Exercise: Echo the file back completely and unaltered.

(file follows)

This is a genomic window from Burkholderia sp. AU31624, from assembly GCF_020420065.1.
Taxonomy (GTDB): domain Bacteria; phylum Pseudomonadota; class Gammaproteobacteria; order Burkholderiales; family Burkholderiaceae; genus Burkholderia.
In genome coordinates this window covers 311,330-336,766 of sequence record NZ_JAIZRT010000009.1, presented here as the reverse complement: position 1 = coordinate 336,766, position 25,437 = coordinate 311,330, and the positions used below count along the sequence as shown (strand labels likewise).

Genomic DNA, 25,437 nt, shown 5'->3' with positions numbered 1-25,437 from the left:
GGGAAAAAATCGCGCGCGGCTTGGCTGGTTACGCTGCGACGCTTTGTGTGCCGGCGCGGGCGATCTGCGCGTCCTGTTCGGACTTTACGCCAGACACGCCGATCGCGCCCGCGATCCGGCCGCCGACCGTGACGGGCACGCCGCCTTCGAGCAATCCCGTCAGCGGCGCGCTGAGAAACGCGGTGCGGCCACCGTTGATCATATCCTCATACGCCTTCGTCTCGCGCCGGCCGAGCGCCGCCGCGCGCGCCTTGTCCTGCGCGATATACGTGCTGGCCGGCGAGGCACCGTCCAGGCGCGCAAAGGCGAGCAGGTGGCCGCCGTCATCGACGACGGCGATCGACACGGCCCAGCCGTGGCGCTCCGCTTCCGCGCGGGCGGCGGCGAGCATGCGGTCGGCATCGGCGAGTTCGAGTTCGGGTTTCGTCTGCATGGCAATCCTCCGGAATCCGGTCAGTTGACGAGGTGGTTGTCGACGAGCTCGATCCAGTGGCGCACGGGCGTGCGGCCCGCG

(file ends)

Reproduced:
This is a genomic window from Burkholderia sp. AU31624, from assembly GCF_020420065.1.
Taxonomy (GTDB): domain Bacteria; phylum Pseudomonadota; class Gammaproteobacteria; order Burkholderiales; family Burkholderiaceae; genus Burkholderia.
In genome coordinates this window covers 311,330-336,766 of sequence record NZ_JAIZRT010000009.1, presented here as the reverse complement: position 1 = coordinate 336,766, position 25,437 = coordinate 311,330, and the positions used below count along the sequence as shown (strand labels likewise).

Genomic DNA, 25,437 nt, shown 5'->3' with positions numbered 1-25,437 from the left:
GGGAAAAAATCGCGCGCGGCTTGGCTGGTTACGCTGCGACGCTTTGTGTGCCGGCGCGGGCGATCTGCGCGTCCTGTTCGGACTTTACGCCAGACACGCCGATCGCGCCCGCGATCCGGCCGCCGACCGTGACGGGCACGCCGCCTTCGAGCAATCCCGTCAGCGGCGCGCTGAGAAACGCGGTGCGGCCACCGTTGATCATATCCTCATACGCCTTCGTCTCGCGCCGGCCGAGCGCCGCCGCGCGCGCCTTGTCCTGCGCGATATACGTGCTGGCCGGCGAGGCACCGTCCAGGCGCGCAAAGGCGAGCAGGTGGCCGCCGTCATCGACGACGGCGATCGACACGGCCCAGCCGTGGCGCTCCGCTTCCGCGCGGGCGGCGGCGAGCATGCGGTCGGCATCGGCGAGTTCGAGTTCGGGTTTCGTCTGCATGGCAATCCTCCGGAATCCGGTCAGTTGACGAGGTGGTTGTCGACGAGCTCGATCCAGTGGCGCACGGGCGTGCGGCCCGCG